4. What are concrete ESG goals and measures?

Even though the ESG targets and measures must always be adapted individually for each company, the following examples are intended to provide an initial overview of which targets could be achieved with which measures. These measures could then also be used to generate content for the first sustainability report.

4.1 Environmental Area

  • Reducing emissions: ban short-haul air travel; promote rail travel, carpooling or bicycle use.
  • Resource-saving working practices: use environmentally friendly paper; consistent waste separation; clear instruction on printing.
  • Saving energy: use of green energy sources; instruction to switch off lights in unoccupied rooms; use of energy-saving light bulbs
  • Sustainable production: investment in new and low-energy production processes and technologies; production of sustainable products in the sense of a circular economy

4.2 Social Area

  • Equal opportunities: no differentiation of employees based on gender, race, religion or origin (equal recognition, career opportunities and remuneration models); implementation of a concept for hiring people with disabilities.
  • Employee protection and satisfaction: offer health days, ergonomic office furniture, fitness programmes (internal/external); offer home office and provide necessary equipment; offer further education and training opportunities; offer flexible working time models; educate on the issue of mobbing; ensure freedom of association and trade union membership.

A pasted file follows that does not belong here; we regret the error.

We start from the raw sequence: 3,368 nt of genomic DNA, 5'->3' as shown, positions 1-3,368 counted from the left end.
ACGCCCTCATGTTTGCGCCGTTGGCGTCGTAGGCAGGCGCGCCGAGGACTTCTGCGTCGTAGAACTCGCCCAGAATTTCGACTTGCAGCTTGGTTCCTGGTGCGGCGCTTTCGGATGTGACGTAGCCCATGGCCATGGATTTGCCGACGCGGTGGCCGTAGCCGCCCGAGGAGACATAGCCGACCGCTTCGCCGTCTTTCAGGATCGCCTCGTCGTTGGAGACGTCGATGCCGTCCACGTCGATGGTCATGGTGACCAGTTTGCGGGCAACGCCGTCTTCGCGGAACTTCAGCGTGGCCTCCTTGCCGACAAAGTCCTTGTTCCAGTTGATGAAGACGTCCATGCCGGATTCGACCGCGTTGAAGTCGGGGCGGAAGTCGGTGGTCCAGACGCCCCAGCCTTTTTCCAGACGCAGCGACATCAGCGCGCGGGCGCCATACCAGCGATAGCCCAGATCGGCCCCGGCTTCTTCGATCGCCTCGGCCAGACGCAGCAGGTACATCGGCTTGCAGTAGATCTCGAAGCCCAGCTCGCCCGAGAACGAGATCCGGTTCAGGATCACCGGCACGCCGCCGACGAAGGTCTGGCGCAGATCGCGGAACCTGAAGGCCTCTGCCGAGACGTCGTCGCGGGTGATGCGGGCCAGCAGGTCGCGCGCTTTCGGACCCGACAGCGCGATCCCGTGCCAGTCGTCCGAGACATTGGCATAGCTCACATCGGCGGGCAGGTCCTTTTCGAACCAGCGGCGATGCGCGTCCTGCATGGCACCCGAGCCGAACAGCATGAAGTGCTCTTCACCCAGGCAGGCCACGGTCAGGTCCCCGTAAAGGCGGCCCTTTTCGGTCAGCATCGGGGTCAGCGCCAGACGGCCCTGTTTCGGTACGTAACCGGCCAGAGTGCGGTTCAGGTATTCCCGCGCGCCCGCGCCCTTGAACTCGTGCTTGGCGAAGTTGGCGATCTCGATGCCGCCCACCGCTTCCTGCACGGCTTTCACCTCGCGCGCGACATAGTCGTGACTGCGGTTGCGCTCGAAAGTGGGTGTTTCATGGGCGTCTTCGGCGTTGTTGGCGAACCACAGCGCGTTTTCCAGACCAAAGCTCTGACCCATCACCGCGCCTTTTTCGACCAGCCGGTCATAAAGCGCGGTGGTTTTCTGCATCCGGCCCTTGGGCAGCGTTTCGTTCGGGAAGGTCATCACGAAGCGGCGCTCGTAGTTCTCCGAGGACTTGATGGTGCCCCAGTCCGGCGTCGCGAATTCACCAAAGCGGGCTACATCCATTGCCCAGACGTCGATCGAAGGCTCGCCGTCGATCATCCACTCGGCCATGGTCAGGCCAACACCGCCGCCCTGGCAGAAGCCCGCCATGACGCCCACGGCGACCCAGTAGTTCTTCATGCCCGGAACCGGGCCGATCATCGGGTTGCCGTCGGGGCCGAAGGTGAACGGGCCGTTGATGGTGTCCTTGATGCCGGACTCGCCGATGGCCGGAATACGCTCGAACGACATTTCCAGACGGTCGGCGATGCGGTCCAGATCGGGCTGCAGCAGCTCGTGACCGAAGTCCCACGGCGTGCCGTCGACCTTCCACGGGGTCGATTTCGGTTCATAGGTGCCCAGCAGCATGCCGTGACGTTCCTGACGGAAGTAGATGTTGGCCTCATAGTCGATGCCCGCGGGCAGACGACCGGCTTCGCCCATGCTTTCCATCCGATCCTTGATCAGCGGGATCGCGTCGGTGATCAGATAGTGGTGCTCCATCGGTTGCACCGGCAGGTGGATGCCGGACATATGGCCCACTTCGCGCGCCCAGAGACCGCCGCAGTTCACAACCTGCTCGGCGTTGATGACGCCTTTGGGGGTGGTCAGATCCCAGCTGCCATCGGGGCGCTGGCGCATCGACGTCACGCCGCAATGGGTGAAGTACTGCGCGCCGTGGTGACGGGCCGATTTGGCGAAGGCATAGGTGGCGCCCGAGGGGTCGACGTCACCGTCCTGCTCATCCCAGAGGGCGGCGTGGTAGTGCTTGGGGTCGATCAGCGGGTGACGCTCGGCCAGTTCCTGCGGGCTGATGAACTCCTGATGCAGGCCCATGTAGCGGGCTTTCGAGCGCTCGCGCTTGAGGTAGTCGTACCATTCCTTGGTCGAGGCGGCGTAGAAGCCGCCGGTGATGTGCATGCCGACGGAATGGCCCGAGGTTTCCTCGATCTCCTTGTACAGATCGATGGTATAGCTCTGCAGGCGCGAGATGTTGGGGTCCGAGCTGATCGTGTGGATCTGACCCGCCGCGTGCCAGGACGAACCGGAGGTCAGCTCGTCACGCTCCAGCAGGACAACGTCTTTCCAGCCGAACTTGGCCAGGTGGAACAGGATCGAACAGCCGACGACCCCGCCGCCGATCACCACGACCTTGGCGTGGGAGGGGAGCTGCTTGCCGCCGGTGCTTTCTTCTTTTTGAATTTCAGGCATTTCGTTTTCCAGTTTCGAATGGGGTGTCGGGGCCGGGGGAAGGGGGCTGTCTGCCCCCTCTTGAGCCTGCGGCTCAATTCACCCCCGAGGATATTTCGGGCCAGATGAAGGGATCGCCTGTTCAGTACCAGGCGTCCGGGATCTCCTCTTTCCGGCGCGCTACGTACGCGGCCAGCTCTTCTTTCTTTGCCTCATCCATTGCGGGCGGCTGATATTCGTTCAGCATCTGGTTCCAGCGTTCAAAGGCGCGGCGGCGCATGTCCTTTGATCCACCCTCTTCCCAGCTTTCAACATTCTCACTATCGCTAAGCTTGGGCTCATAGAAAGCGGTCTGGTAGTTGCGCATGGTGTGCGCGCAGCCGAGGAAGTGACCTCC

• Social commitment: taking on social projects; donating to charitable organisations
  • Compliance with human rights: checking that there is no child or forced labour; avoiding cooperation with authoritarian regimes

4.3 Governance Area

  • Corporate ethics: establishment of a code of conduct on corporate values including ESG goals; review of lobbying activities and avoidance of conflicts of interest; establishment of sustainability goals in executive board remuneration.
  • Transparency: establishment of an internal sustainability reporting system
  • Compliance with laws and regulations, in particular to prevent corruption, bribery and money laundering: introduction/review of corresponding compliance measures; conduct of a risk analysis; establishment of a control and risk management system
  • Tone from the Top: commitment of the members of the administrative, management and supervisory bodies to the sustainability goals; establishment of sustainability goals in the remuneration of the board of directors